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There Will Come Soft Rains

by Ray Bradbury
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Why does Ray Bradbury include the poem of the same name in his short story "There Will Come Soft Rains"?

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Sara Teasdale's poem was an inspiration for Bradbury's story of the same name. In part, he includes the poem as tribute to Teasdale, but more importantly, because it underlines his main theme or message: that humankind should exercise more humility and care in its use of technology. In the story, a programmed house goes on functioning after a nuclear attack has killed everyone living in it. The house is not capable of caring whether the humans it is serving are alive or dead.

Teasdale makes a similar point in her poem, when she says that nature would not mind or notice if we humans were extinct. We humans should remember we are completely expendable as a species and not all that important in the nature's grand scheme. Bradbury is trying to make that point crystal clear by including the poem, the last lines of which read:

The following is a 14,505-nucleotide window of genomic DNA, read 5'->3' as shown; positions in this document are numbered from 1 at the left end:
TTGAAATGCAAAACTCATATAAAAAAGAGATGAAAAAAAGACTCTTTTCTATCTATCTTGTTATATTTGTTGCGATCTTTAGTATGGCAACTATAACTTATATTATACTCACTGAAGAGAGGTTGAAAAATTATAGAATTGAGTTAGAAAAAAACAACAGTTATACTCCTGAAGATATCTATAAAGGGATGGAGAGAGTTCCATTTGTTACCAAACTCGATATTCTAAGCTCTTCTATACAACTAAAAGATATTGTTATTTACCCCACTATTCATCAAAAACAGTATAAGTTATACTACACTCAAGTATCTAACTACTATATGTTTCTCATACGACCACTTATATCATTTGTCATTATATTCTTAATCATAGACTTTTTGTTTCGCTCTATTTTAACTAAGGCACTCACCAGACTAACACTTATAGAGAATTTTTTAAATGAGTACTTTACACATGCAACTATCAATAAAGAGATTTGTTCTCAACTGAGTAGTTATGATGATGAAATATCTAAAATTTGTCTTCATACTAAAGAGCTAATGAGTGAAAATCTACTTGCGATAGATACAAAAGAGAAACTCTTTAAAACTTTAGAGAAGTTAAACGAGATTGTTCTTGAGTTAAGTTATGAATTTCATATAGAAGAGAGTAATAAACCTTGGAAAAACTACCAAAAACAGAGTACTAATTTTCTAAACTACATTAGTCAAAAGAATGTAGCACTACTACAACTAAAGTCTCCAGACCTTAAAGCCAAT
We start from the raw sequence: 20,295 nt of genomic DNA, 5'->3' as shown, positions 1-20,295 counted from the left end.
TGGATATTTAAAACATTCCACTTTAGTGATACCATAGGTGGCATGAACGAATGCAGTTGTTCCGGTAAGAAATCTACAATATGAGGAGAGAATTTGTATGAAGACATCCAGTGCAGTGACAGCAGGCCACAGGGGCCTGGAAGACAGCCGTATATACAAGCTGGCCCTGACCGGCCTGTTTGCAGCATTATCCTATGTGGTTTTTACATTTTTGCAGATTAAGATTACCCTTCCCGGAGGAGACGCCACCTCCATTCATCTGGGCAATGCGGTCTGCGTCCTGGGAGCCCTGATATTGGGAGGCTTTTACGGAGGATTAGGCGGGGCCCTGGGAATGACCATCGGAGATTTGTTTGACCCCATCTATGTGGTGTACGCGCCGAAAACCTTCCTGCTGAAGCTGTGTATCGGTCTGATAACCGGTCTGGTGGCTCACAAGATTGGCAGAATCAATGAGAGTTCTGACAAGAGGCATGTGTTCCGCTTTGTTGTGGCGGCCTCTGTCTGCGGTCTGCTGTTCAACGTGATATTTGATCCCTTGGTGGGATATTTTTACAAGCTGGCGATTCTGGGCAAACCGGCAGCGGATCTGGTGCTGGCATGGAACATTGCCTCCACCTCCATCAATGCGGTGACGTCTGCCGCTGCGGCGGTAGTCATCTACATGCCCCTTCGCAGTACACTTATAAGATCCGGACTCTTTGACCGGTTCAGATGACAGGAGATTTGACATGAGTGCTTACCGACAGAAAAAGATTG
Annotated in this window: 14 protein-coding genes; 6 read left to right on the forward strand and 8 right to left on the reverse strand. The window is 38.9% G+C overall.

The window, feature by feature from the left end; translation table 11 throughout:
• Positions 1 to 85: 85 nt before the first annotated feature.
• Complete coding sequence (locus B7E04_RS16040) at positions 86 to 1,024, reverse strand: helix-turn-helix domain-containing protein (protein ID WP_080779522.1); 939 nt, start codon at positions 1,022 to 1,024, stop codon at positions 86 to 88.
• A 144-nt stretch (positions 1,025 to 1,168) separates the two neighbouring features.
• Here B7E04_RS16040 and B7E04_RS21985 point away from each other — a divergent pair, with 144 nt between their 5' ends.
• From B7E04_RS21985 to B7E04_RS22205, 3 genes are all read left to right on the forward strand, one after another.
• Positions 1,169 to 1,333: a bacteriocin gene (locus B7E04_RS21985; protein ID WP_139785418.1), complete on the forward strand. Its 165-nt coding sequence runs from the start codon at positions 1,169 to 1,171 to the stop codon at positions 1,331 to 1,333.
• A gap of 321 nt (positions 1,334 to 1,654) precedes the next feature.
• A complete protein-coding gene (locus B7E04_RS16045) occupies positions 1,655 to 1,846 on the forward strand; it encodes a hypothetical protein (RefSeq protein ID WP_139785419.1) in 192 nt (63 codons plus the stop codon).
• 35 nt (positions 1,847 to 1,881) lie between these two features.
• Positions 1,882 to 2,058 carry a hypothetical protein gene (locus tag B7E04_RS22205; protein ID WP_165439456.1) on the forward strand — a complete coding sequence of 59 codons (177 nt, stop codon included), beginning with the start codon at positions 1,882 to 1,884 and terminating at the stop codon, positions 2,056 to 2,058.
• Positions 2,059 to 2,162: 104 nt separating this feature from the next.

Not one would mind, neither bird nor tree

If mankind perished utterly;

And Spring herself, when she woke at dawn,
Would scarcely know that we were gone.

One of the ironies of the story is the house reads the poem to Mrs. McClellan after she has perished in a nuclear holocaust. The house notes—to nobody—that Sara Teasdale is one of Mrs. McClellan's favorite poets. What Bradbury is saying is that we would do well to really listen to what poets like Teasdale—or writers like himself—are trying to communicate and reduce our reliance on technology before it is too late.

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In "There Will Come Soft Rains," Bradbury includes this poem because it reinforces his key message that mankind's over-reliance on technology will lead to destruction. Looking at the context of Sara Teasdale's poem, for example, we see that she wrote it in the aftermath of World War One, having witnessed first-hand the destructive capability of new technologies. In her poem, she addresses this issue directly and argues that war is a pointless and meaningless activity which only nature will survive:

And not one will know of the war, not one

Will care at last when it is done.

By including this poem, then, Bradbury echoes Teasdale's belief in the danger of technology and the futility of war. It is ironic, however, that in Bradbury's story, it is man's technological creation, a talking house, which survives the nuclear blast. This is thus a stark warning to reign in our reliance on technology and to realise that our destruction is a possibility. 

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